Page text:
“While it is still comfortable after the sun goes down in the evenings daytime humidity is stifling,” said Rayor. “The fifth tropical storm of the season has passed in the Pacific and it is the time we are very vigilant and preparing to be ready if one heads this way.”

He said sea conditions have been mixed, with windy conditions one day and calm seas the next, so it just depends.

“I'm asked almost everyday ‘How's the bite?’ Right now that is a hard one for me to give a straight answer. It just depends. Looking at the photos I'm posting this week one would think fishing is good. Best I can say is ‘it depends.’”

Luis Enrique Fraijo at Hotel Buena Vista had a ton of great reports and summed it up, saying,We had such a beautiful week here at Hotel Buena Vista, hot summer days with a cool, afternoon breeze blowing from the southeast. Water temps are in the low to mid 80s, with lots of baitfish in the water around nearly all the fishing sites,” said Fraijo.

He added, “Big dolphin schools are seen all the way from Punta Pescadero, south to El Rincon, with lots of tuna underneath. The billfishing has been amazing. The bite is not too far from shore. Blue marlin, striped marlin, sailfish, a few wahoo and dorado are also past the lighthouse, south of Hotel Buena vista. Just a few steps from our beach you can see the roosterfish chasing bait along with schools of jack crevalle. These two fish are great for action. They are good, strong fighters, and most importantly, they are all released.”

GORDO BANKS PANGAS saw open water trolling done offshore, with blue marlin strikes being reported daily, particularly around the 1150 spot, with also some striped marlin and bigger dorado to over 40 pounds.

SAN JOSE DEL CABO — The combined sportfishing fleet launching out of the panga area from Puerto Los Cabos Marina sent out an estimated 66 charters for the week and anglers reported an approximate fish count of: 7 striped marlin, 4 blue marlin, 5 wahoo, 235 dorado, 24 yellowfin tuna, 9 leopard grouper, 32 Mexican bonito, 14 red snapper, 7 yellow snapper, 8 amberjack, 9 roosterfish, 15 jack crevalle and 85 triggerfish.

Eric Brictson at Gordo Banks Pangas said they saw tropical conditions, high temperatures averaging 90 degrees, and south wind early in the week, settling down over the weekend.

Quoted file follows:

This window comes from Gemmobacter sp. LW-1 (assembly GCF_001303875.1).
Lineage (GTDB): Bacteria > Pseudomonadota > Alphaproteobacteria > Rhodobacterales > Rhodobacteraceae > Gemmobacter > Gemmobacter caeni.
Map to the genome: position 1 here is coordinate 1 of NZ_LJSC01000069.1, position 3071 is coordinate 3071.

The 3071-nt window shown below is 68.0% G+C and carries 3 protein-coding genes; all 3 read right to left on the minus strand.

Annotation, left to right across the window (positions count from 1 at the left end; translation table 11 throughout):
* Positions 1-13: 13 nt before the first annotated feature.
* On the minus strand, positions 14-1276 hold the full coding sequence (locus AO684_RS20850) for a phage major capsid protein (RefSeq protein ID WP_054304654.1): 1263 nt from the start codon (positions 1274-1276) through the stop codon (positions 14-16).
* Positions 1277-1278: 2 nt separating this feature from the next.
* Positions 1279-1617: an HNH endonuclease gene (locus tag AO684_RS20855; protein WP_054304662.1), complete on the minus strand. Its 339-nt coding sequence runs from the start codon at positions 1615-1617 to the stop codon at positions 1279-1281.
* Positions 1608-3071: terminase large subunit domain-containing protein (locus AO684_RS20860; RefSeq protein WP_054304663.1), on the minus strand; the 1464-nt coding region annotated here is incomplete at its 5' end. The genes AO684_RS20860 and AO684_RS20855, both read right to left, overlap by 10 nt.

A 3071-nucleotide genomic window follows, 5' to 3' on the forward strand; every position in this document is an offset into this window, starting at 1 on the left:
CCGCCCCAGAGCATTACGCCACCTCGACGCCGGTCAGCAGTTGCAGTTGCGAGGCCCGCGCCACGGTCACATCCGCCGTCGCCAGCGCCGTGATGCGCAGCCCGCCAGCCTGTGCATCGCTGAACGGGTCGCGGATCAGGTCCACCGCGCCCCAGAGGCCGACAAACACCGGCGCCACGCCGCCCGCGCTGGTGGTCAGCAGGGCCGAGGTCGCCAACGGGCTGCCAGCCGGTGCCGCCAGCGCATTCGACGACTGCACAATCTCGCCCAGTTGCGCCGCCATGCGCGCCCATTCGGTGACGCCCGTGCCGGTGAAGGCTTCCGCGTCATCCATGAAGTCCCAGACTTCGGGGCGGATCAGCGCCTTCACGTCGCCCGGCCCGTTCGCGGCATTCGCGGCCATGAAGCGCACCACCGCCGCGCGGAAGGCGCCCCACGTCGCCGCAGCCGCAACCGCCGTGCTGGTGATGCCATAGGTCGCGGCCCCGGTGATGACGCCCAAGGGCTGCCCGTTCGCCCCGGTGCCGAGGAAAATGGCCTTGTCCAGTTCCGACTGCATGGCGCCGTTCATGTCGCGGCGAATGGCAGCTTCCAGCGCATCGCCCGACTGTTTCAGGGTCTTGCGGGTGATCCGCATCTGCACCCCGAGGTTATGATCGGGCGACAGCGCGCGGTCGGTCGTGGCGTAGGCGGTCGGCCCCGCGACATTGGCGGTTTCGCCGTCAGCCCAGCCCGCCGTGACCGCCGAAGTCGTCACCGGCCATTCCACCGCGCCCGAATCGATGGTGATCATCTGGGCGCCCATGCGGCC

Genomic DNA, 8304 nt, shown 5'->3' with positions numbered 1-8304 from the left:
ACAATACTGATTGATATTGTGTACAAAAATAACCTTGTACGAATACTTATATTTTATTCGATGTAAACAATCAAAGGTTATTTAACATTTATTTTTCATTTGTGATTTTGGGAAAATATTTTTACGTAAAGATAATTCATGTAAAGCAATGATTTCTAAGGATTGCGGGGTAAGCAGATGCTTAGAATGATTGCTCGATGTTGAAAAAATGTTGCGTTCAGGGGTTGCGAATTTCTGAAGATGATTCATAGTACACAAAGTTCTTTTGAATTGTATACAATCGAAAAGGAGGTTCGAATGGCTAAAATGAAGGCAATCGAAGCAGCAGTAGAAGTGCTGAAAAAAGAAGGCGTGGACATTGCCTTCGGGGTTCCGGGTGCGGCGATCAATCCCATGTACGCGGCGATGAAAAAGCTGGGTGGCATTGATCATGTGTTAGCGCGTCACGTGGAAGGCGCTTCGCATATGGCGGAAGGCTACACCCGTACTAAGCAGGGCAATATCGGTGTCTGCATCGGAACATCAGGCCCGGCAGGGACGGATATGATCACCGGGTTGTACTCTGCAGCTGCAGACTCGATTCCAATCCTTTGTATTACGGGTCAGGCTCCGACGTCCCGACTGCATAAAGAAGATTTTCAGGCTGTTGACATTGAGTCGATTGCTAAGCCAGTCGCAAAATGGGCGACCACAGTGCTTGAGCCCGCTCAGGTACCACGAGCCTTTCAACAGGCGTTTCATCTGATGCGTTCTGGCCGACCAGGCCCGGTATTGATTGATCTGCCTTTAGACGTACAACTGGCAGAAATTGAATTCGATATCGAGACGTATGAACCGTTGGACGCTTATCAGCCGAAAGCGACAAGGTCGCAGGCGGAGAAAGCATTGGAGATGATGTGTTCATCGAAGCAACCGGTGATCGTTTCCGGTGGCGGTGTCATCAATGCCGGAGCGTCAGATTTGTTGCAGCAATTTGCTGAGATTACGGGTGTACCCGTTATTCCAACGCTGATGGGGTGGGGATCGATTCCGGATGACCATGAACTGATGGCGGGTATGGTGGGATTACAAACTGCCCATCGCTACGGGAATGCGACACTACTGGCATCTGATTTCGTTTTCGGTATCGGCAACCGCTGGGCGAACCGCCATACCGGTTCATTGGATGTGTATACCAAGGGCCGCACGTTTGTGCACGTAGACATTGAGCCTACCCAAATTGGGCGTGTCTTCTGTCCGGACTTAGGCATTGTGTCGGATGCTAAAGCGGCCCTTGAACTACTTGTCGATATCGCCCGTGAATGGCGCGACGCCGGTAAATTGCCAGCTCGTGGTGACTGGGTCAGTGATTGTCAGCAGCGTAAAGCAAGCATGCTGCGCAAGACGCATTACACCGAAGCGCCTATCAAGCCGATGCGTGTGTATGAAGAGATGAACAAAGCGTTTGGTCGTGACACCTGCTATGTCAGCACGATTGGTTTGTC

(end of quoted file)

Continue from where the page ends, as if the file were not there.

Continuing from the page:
“There was the development of Tropical Storm Dalila, and this system moved far to the west, with no impact on land, though there were local tropical disturbances flaring up early in the week over the mountainous region north of San Jose del Cabo and in La Paz, where they had major thunderstorms,” said Brictson. “It’s the time when this tropical actives increases.

“There were moderate ocean swells and southern winds the first half of the week, and this contributed to stirring up water conditions once again, greener currents along the shoreline, clean blue water found further offshore. Ocean temperature is now in the 78 to 85 degree range, off of San Jose and towards the north offshore, is where the water is now warmest.”

He said conditions are now cleaning up closer to shore, and added that it’s crazy how all through the month of July conditions were changing back and forth. It is now the season when things can change rapidly, both with the fishing action and the weather.

Bait vendors offered a mix of caballito, mullet, ballyhoo and slabs of squid. More open water trolling was done offshore, with blue marlin strikes being reported daily, particularly around the 1150 spot, also some striped marlin and nicer sized dorado to over 40 pounds.

“Most of the larger dorado reported are out on the marlin grounds. But that will change soon,” said Brictson. He added, “We had a surprise to see some activity by wahoo, a handful of these speedsters were landed while trolling offshore waters, and it’s been a while since we’ve seen these fish so that is a great sign. Along the shore there were still roosterfish and jack crevalle, though that action became less consistent and actually more anglers are opting to target the dorado which have been the main bite for local charters.”